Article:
It is too early to determine the exact implications of Brexit for asylum seekers hoping to settle here in the UK. Yet, under the Hostile Environment Policy, now understood as the Compliant Environment, the UK’s practices of bordering including the EU-Turkey Deal and the European Border and Coast Guard Agency will continue to create a complex and hostile route of asylum. Post-Brexit, the overall framework of asylum seekers’ rights protection is impacted as the UK will no longer be part of the EU’s system of shared responsibility. Student Action for Refugees have suggested that we should expect the government to propose a Sovereign Borders Bill, where hostile measures will be heightened to further increase asylum seeker’s legal precarity. As a result, this move, lowering the human rights protection of asylum seekers, could further feed distrust between the UK and the EU.
Attuned to the government and Priti Patel’s “Take Back Control” rhetoric, bolstered by a discussion of Britain as a lone, island nation where the British channel is used to construct a mythical conceptualisation of British identity, bordering measures are likely to be intensified this year. COVID-19 has stunted the mobility of asylum seekers to the UK via Calais-Dover crossings. Instead, these previous relatively ‘invisible’ modes of travel are unachievable, leaving many asylum seekers with no option but to cross the British channel through more ‘visible’, life-threatening boat crossings. Brexit, characterised by discussion of migration, identity and borders, signifies the government’s inhumanity; small boat arrivals are evidence of our broken system and the governments political and moral failure.
The Equality and Human Rights Commission concluded that the Home Office’s hostile environment immigration measures were unlawful and discriminatory. Despite this condemnation, the conservative government are continuing to create a virtually impossible environment, intensified by Brexit, for asylum seekers to settle here in the UK; asylum seekers are left to navigate the political, economic, legal and geographical barriers of the Compliant Environment. This experience is compounded by asylum seeker’s marginalised positionality. Border governance is embedded within a system of racialised politics; this system is a contemporary re-imagination of the racial state rooted in Britain’s colonial histories.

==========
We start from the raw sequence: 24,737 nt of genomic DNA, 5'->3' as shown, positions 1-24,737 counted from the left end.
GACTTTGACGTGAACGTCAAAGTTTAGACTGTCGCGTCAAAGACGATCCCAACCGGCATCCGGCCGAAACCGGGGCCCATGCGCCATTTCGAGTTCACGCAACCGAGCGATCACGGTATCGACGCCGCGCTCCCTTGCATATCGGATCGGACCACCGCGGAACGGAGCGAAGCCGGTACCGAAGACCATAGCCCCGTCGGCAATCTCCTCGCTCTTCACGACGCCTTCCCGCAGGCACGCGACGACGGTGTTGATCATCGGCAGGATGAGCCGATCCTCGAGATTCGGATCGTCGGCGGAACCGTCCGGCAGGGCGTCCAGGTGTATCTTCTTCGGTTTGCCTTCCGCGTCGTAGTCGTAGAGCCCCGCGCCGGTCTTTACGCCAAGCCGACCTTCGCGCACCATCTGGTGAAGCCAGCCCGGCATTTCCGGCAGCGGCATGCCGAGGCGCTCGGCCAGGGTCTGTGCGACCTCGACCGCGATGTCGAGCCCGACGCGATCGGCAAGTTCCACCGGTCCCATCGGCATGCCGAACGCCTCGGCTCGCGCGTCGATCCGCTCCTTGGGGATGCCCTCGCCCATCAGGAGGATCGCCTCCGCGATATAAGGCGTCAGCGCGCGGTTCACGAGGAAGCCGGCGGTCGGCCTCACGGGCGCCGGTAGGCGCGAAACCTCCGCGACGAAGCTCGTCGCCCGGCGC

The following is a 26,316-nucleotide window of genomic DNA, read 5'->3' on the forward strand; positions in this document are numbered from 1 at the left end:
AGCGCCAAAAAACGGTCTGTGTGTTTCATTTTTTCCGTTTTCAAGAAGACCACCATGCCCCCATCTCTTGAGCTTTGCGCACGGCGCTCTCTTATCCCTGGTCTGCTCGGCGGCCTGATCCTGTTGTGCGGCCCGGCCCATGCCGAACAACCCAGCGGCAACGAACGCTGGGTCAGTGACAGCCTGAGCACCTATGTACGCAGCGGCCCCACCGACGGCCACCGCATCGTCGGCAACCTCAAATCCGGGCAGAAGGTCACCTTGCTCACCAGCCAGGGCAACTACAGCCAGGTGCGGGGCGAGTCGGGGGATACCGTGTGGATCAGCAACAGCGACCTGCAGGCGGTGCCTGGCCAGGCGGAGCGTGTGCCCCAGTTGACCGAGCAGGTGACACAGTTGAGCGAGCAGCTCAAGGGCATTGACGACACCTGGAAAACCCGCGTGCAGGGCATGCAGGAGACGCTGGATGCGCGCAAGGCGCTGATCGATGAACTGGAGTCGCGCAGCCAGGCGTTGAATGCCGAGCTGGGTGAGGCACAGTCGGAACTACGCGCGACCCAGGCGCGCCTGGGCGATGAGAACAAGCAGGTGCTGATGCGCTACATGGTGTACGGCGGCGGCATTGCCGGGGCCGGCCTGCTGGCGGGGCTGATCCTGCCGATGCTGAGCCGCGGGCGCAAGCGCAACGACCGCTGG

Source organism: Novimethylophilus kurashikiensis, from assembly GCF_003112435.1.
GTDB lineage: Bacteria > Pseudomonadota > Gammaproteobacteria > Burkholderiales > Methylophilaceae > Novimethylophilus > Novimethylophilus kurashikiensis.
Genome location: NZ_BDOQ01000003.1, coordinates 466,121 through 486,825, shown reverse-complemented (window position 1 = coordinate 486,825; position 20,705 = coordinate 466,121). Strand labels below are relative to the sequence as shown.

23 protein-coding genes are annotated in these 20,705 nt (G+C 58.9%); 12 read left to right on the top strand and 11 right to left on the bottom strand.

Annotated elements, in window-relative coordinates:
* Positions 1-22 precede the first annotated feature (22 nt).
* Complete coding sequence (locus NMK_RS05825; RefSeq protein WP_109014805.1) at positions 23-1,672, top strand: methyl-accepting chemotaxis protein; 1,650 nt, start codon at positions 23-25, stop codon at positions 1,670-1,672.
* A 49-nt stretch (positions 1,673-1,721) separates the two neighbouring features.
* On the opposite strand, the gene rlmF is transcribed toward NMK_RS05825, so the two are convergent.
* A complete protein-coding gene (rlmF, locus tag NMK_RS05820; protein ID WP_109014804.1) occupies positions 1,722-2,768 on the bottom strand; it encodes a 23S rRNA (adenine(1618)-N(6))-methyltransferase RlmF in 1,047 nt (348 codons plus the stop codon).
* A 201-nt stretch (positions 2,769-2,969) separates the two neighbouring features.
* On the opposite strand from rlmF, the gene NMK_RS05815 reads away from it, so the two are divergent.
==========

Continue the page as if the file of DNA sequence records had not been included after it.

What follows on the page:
While Brexit and British policy signify a move towards greater intolerance and stricter bordering measures, the cumulative impacts of the COVID-19 pandemic and climate change are forecast to increase the numbers of those seeking asylum in the coming years. Increased government precarity and instability, in culmination with the rising frequency of extreme climatic events, will force greater outward migration. Due to COVID-19, where geopolitical borders are in constant flux, asylum applications and resettlement programmes have plummeted. Brexit, largely overlooked amongst the events of the COVID-19 pandemic, is likely to exacerbate existing inequities and complicate an already precarious political and legal landscape for asylum seekers and refugees.
If you would like to act, sign the Student Action for Refugee’s ‘Digital Divide’ campaign promoting improvements in digital accessibility and connectivity for refugees and asylum seekers at: STAR | Student Action for Refugees (star-network.org.uk). Refugee Action has identified two areas of need for technology in the asylum seeking and refugee community: Students and schoolchildren who require devices to continue home-based education while schools are closed under COVID-19 measures; highly isolated asylum seekers with little to no internet access where a smartphone or data can help them keep in touch with family, friends and support networks. Isolated asylum seekers are experiencing a multitude of damaging effects on their mental health that add to trauma they may have experienced in the past and the stress of awaiting the outcome of an asylum claim. The pandemic has reduced asylum seekers’ access to charitable support networks who might have provided a listening ear or even counselling support at drop-in centres around the country.